LONGPORT – A group of anglers hankering to cast their lines in the Longport surf during the upcoming Atlantic County Surf Fishing Derby will attend the next Board of Commissioners meeting to advocate for the borough to join in the fun.
“I’m planning on attending,” derby organizer Ed Berger of Margate said. “Having access to Longport beach is not only good for what has become a legacy derby, it’s good for the anglers, many of whom are getting up in age.”
At the Sept. 5 meeting, Mayor Nicholas Russo advocated for the borough’s participation but was unable to obtain a second on his motion to approve a resolution that would allow anglers to drive their vehicles onto the beach.
Commissioners Jim Leeds and Dan Lawler expressed concern about the borough’s inability to obtain a Beach Maintenance Permit from the NJ Department of Environmental Protection, and agreed this is not the year to allow vehicles on the beach.
“I don’t see any reason why we should not have access,” Berger said. “All of the other Downbeach towns provide access.”
“I want to revisit Longport’s participation,” Russo said in a telephone interview Wednesday, Sept. 12. “I believe I have all of the commissioners’ concerns addressed.”
Because Longport’s commission form of government includes just three commissioners, Russo is not permitted to discuss the issue with his fellow commissioners outside of a public meeting.
Russo said he has been in contact with the DEP’s director of Land Use Regulation, Diane Dow, who indicated that since CAFRA (Coast Area Facillities Review Act) does not consider vehicles on the beach as development, the borough would not need CAFRA authorization.
Additionally, the DEP has not prohibited Public Works vehicles from accessing the beach so workers can clean the lower portion of the beach, he said.
“We are allowed to maintain the lower part of the beach, just not move any sand that makes up the dune,” Russo said.
Additionally, the DEP indicated Longport has no documented evidence of a habitat for any threatened or endangered plant species or sea bird, such as the piping plover, Russo said.
The Atlantic County Surf Fishing Derby being held on Absecon Island and Brigantine Sept. 23 to Nov. 17 has been in existence for more than 40 years. According to Police Chief Frank Culmone, the borough has only participated three years – from 2013 to 2015 – and during that time there were more complaints than fishers requesting permits, he told commissioners Sept. 5.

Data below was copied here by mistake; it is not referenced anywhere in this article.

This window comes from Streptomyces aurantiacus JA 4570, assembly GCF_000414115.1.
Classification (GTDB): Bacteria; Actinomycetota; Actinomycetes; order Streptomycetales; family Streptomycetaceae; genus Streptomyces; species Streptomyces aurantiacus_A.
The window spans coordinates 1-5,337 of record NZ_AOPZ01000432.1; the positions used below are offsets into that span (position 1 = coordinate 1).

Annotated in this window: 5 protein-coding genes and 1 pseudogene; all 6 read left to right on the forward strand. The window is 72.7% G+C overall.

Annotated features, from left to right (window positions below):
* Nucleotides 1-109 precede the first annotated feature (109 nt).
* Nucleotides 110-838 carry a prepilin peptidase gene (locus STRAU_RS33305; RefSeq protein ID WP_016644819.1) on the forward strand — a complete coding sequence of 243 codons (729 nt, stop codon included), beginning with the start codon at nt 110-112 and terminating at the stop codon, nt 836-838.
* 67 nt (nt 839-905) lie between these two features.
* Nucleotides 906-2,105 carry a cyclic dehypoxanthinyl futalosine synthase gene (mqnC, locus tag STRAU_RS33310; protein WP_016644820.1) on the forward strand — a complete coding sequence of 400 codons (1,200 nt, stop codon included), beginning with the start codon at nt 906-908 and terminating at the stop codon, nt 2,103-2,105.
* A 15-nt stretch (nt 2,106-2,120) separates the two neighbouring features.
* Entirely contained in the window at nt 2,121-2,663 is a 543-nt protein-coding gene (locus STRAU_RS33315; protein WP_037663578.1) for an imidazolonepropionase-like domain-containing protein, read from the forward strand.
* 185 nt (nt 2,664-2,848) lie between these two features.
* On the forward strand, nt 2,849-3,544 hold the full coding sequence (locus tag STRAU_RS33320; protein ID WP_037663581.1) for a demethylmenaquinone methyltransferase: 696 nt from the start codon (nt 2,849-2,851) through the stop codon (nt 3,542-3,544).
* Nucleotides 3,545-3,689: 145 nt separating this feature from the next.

This year’s derby honors Pat Erdman, who with his wife helped organize the derby for many years. Erdman passed away last year.
“Pat was a lifelong surf fisherman,” Berger said. “He was with Al McReynolds when he caught the world record striper off the jetty in Atlantic City. That world record, a 78.8-pound striper, held for many years.”
The $25 registration fee is used for prizes in various categories, and if there’s any money left over after expenses and seed money for the following year, the funds are divvied up and given to police benevolent organizations in participating municipalities, Berger said.
“For our guys and gals who are older or those who bring their children to teach them how to fish, it’s a big schlepp over the dunes,” Berger said. “It’s a wonderful family event.”
Berger said those who cause problems, such as speeding on the beach or leaving trash behind, could simply have their permits rescinded.
In addition to paying the entry fee, fishers who want to drive their vehicles onto the beach are required to show their license, registration and derby pin to obtain a permit from each municipality. Some towns, such as Atlantic City, require anglers to present a copy of their insurance declaration page as proof of insurance.
“They’ve been doing it that way for years,” he said. “In all the years I’ve been involved, I’ve never heard any complaints. We’re better stewards of the environment than most people. We’re good guys.”
Berger, who admits being if fishing die-hard, said he often casts his line for about 90 minutes in the early morning hours before he leaves for work.
Russo said he encourages fishers to attend the meeting to advocate for access.
“These are public beaches and I feel very strongly that we should provide access. I don’t want to be in a position where I’m denying access to anyone, especially those with mobility issues,” he said.